I just threw out five brand new copies of one of my books that I had ordered for a GoodReads giveaway. They were free, a perk for finishing NaNoWriMo.
I had updated the book’s cover. When you do that, you have to resubmit the text. And there was the rub: there had been a problem with the text: my laptop had been stolen, and with it my final version of that manuscript. (Yeah, I know. I’m backing everything up now.)
It’s easy to retrieve the text of a Kindle book, and I retrieved the MS that way, plugged it into the book setup, did a perfunctory final text check – the text had been fine before, and I had simply updated the cover image – and gave the go-ahead. Then I ordered my five copies for the giveaway.
I’m beta testing a new feature for manuscript editing on CreateSpace. It’s a good feature, and since I had this book up in the program, I went through that manuscript. I sat back and went to one of my favorite scenes, one toward the end where Ramesses the Great, having extricated himself from arrest ordered by his eldest son, arrives at the palace to get some answers, is denied admittance by an over-zealous servant who isn’t aware who’s waiting outside the door, pulls out all the stops and, in the scene, is questioning the servant, a man he’s known for fifteen years. The scene is related from the servant’s point of view:
“Let me see if I understand you,” Pharaoh said thoughtfully. He raised one long fingered hand and ticked off the points as he spoke. “One the Crown Prince has gone haring off to parts unknown. Two you have no idea where Prince Khaemwaset is, but three you do know that he tried to drug his brother, and four a spy sent the Crown Prince’s ring back to him as a sign of urgent danger to Prince Khaemwaset. Five the army is in a state of alert, and six the city of Memphis is virtually under siege. Am I correct so far?”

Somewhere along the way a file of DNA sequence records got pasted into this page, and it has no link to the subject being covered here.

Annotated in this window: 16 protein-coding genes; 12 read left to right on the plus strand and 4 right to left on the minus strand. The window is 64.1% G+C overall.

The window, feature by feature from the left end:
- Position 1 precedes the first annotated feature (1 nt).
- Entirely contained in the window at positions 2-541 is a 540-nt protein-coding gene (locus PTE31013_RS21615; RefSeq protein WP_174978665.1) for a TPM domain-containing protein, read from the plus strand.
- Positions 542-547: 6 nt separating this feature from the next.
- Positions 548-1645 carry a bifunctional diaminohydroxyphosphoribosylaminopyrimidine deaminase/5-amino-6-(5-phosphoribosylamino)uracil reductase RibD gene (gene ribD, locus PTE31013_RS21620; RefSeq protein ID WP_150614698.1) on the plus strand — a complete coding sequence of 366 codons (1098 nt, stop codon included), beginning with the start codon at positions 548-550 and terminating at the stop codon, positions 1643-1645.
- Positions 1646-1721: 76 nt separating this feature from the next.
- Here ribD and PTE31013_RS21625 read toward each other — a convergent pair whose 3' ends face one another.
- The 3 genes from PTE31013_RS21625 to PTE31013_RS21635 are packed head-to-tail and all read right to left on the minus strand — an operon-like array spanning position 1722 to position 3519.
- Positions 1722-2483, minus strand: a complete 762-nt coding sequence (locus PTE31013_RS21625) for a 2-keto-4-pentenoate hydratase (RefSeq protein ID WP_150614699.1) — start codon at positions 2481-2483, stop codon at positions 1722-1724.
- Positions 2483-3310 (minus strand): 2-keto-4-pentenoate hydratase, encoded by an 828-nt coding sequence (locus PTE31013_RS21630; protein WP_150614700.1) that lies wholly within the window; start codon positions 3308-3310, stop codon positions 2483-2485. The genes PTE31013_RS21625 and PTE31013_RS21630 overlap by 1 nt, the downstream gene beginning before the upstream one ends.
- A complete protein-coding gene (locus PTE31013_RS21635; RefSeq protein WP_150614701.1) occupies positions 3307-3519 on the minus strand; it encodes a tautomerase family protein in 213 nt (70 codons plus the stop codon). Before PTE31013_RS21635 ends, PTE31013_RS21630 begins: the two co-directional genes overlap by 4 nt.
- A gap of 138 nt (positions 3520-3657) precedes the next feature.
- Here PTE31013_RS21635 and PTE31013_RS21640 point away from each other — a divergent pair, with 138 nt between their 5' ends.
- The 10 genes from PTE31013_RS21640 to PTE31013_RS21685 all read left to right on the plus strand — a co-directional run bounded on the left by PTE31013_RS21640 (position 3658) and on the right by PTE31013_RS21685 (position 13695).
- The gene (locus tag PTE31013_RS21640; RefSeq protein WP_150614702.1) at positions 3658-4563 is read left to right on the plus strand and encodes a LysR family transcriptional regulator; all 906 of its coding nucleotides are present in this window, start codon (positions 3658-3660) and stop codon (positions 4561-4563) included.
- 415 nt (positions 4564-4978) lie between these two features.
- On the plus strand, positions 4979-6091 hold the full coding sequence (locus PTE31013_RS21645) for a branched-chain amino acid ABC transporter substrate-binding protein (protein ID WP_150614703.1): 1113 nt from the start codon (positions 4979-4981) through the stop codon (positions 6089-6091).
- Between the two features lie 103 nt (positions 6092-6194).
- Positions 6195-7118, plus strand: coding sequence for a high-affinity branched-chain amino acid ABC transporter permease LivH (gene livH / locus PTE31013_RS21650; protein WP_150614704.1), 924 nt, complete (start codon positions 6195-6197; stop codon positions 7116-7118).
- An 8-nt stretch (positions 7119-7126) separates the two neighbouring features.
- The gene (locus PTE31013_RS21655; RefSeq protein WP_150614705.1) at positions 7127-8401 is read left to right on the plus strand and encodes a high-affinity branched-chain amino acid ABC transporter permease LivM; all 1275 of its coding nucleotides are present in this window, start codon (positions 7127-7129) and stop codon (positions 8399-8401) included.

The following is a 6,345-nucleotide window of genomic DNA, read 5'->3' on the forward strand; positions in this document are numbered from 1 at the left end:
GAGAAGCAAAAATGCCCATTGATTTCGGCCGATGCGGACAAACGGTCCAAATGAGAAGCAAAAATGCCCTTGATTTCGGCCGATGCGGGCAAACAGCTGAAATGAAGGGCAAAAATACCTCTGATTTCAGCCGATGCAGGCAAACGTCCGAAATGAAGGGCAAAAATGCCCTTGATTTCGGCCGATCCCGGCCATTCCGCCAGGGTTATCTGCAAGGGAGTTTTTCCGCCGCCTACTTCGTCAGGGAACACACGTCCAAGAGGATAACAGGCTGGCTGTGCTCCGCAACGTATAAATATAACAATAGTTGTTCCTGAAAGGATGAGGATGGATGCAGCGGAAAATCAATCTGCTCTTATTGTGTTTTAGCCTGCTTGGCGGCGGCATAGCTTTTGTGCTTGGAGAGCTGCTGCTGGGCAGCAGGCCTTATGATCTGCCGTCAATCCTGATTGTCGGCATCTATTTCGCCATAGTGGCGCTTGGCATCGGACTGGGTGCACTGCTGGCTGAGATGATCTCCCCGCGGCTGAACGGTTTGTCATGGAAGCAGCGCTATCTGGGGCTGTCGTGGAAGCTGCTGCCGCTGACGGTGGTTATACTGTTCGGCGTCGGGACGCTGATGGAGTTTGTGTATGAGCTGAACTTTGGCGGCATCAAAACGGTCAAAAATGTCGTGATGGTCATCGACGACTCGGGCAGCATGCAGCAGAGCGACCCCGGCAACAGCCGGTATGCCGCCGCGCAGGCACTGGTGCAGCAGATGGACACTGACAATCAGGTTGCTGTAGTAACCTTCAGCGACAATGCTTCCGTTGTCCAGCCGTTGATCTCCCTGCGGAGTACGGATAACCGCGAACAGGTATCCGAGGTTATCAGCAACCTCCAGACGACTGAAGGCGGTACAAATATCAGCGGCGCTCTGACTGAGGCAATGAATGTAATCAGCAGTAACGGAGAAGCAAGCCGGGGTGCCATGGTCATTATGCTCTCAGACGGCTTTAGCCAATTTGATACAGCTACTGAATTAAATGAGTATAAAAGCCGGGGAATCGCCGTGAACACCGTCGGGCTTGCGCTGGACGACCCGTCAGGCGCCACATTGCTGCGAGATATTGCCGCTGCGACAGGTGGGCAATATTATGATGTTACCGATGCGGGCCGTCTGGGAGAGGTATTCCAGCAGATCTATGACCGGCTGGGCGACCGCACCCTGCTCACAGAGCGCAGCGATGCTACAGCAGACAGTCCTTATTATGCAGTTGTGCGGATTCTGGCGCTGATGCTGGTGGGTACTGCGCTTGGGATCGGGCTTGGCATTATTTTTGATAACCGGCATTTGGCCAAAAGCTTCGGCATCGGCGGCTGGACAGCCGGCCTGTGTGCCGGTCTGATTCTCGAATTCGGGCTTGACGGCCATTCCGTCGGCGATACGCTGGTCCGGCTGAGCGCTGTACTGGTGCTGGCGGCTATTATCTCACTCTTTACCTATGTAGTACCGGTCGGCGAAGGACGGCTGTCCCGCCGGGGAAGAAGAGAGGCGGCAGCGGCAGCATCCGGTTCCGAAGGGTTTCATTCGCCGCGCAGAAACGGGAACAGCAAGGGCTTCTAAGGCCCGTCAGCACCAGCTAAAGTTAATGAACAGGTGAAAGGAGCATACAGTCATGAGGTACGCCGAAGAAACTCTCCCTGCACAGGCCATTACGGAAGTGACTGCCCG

It took me a moment to realize what was wrong with the text. Actually, it doesn’t look so bad, even now, but I’d placed hyphens in to highlight the way Ramesses was ticking off the points on his fingers. And the hyphen between ‘long’ and ‘fingered’ described the sort of fingers he had on his hand. Without it, His Majesty had a long hand equipped with fingers.
It should have looked like this:
“Let me see if I understand you,” Pharaoh said thoughtfully. He raised one long-fingered hand and ticked off the points as he spoke. “One–the Crown Prince has gone haring off to parts unknown. Two–you have no idea where Prince Khaemwaset is, but–three–you do know that he tried to drug his brother, and–four–a spy sent the Crown Prince’s ring back to him as a sign of urgent danger to Prince Khaemwaset. Five–the army is in a state of alert, and–six–the city of Memphis is virtually under siege. Am I correct so far?”
In looking things over I discovered, to my dismay, that the file transfer from Kindle to print had stripped every hyphen from the text. And I hadn’t caught them.
I started looking for them. I went to another scene where the servant, newly captured after a battle between Egyptians and Hittites (his country), gives everyone a piece of his mind using a coarse expression that draws a parallel between their sexual propensities and Oedipus’. (I am not going to quote it here; it’s about an eighth of the way through Chapter XIX; the bottom of page 121 if you have a paperback copy of the book.)
In my defense, the text had been perfect when I sent it to Kindle; the manuscript in my (stolen) laptop had been lost, I had retrieved it (I thought…) and simply plugged it in. But my father always told me never to make assumptions.
Ultimately, I pulled up the adobe document for the manuscript and manually searched it for hyphens. When I found one, I went to the manuscript and replaced it. I was able to do global searches for set expressions, but when I relied solely on that method, checking afterward, I kept stumbling across hyphens that needed to be inserted. (To be honest, I would never have found Mutallish’ epithet directed at Pharaoh if I’d done a global search and replace for commonly used hyphenated words.)
Things were fixed. Finally. It was too late to cancel my order of the printed books. So what to do about them?
Well, they’re defective. I’ve read enough diatribes on the subject of defective books, whether self-published or not. These are all, every one of them, being consigned to the trash. Sigh.